BEIRUT Russia warned the West on Tuesday against unilateral action on Syria, a day after U.S. President Barack Obama threatened "enormous consequences" if his Syrian counterpart used chemical or biological arms or even moved them in a menacing way.
Russian Foreign Minister Sergei Lavrov, speaking after meeting China's top diplomat, said Moscow and Beijing were committed to "the need to strictly adhere to the norms of international law ... and not to allow their violation".
The remarks were a reminder of the divisions hampering efforts to end the 17-month old conflict that increasingly sets a mainly Sunni Muslim opposition against President Bashar al-Assad's Alawite minority.
The United Nations says more than 18,000 people have been killed in a war which is affecting neighbouring states.
In Lebanon, at least five people were killed in sectarian violence linked to the Syria conflict, and Turkey, an opponent of Assad, investigated possible Syrian involvement in a car bomb that killed nine people on Monday.
Russia and China have opposed military intervention in Syria throughout the revolt. They have vetoed three U.N. Security Council resolutions backed by Western and Arab states that would have put more pressure on Damascus to end the violence.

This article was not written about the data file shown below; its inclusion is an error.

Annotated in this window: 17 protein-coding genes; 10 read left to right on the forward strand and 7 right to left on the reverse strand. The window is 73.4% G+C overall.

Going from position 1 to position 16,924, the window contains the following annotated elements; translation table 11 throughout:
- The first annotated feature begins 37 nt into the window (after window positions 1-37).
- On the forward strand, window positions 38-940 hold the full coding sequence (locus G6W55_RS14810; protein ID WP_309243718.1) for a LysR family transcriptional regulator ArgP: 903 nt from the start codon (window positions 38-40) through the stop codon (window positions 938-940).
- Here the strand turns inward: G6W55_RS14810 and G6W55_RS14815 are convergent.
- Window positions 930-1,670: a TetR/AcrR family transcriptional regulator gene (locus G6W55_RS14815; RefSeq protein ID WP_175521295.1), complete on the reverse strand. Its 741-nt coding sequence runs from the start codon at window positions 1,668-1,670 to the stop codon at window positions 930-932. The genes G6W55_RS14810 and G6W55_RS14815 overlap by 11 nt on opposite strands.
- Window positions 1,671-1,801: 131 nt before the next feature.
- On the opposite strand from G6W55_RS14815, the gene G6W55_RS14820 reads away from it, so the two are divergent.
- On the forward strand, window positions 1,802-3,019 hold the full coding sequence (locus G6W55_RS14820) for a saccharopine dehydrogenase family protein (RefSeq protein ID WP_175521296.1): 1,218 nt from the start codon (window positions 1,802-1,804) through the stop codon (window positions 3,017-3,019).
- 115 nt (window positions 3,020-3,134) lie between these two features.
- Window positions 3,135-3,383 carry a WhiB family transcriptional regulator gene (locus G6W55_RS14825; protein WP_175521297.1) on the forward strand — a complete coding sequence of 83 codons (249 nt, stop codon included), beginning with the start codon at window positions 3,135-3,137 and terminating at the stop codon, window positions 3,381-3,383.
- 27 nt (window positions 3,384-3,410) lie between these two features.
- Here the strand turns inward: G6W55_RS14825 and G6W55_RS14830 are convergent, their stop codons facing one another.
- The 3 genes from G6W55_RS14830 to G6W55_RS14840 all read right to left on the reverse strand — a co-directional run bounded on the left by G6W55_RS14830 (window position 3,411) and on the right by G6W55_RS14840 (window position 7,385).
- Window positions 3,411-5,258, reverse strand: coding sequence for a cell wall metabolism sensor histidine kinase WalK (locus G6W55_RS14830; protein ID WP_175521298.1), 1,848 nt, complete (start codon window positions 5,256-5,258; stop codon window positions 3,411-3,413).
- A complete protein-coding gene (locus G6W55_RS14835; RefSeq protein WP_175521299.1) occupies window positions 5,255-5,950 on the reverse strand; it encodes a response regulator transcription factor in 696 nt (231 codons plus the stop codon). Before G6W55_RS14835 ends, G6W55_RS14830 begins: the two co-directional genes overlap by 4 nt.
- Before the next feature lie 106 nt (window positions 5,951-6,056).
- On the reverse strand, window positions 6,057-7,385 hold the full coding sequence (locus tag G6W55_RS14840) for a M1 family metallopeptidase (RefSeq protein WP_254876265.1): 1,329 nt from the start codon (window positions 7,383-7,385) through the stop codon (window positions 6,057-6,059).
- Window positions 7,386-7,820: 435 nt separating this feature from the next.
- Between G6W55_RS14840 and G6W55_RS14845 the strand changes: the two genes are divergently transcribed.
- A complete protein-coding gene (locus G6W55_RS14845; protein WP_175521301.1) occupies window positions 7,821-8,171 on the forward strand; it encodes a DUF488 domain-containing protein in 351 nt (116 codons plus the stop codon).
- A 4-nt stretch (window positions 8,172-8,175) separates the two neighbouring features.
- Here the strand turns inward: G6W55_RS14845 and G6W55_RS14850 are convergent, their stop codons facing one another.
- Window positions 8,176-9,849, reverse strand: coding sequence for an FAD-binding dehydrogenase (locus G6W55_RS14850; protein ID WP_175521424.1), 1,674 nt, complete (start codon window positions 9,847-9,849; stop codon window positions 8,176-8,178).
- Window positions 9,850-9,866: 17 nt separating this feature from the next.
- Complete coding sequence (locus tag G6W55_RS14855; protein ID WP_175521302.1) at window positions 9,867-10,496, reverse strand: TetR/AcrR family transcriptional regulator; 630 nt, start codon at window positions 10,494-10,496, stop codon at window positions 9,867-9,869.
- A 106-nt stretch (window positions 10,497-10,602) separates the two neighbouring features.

After meeting Lavrov in Moscow, Syrian Deputy Prime Minister Qadri Jamil said Obama's talk of action against Syria was media fodder.
He said the West was seeking an excuse to intervene, likening the focus on Syria's chemical weapons with the run-up to the 2003 invasion of Iraq by U.S.-led forces and the focus on what proved to be groundless suspicions that Saddam Hussein was concealing weapons of mass destruction.
"Direct military intervention in Syria is impossible because whoever thinks about it ... is heading towards a confrontation wider than Syria's borders," he told a news conference.
In one of the latest battle zones, troops and tanks overran the Damascus suburb of Mouadamiya on Tuesday, the second day of an offensive to regain control of the area.
Activists said Assad's forces had killed at least 70 people in Mouadamiya since Monday. They included some two dozen men who had been executed and 16 people killed in a helicopter gunship attack on a funeral for victims of Monday's violence.
"The mourners set off with 19 bodies and came back with 35," Hayat, one of the activists said from the suburb.
Another resident, speaking to Reuters by telephone, said he had counted the bodies of some two dozen men who had been executed. "They were not killed by bombardment, their hands were tied and they were burnt and killed by knives," he said. Bodies were found in basements and looted premises, activists said.
State-imposed curbs on media made it impossible to verify the reports of the violence, which followed another bloody day on Monday, when about 200 people were killed across the country, according to the opposition Syrian Observatory for Human Rights.
An opposition group said Syria's air force had redeployed 30 Sukhoi fighter-bomber jets closer to cities where the army is battling to crush rebels in the north and east of the country.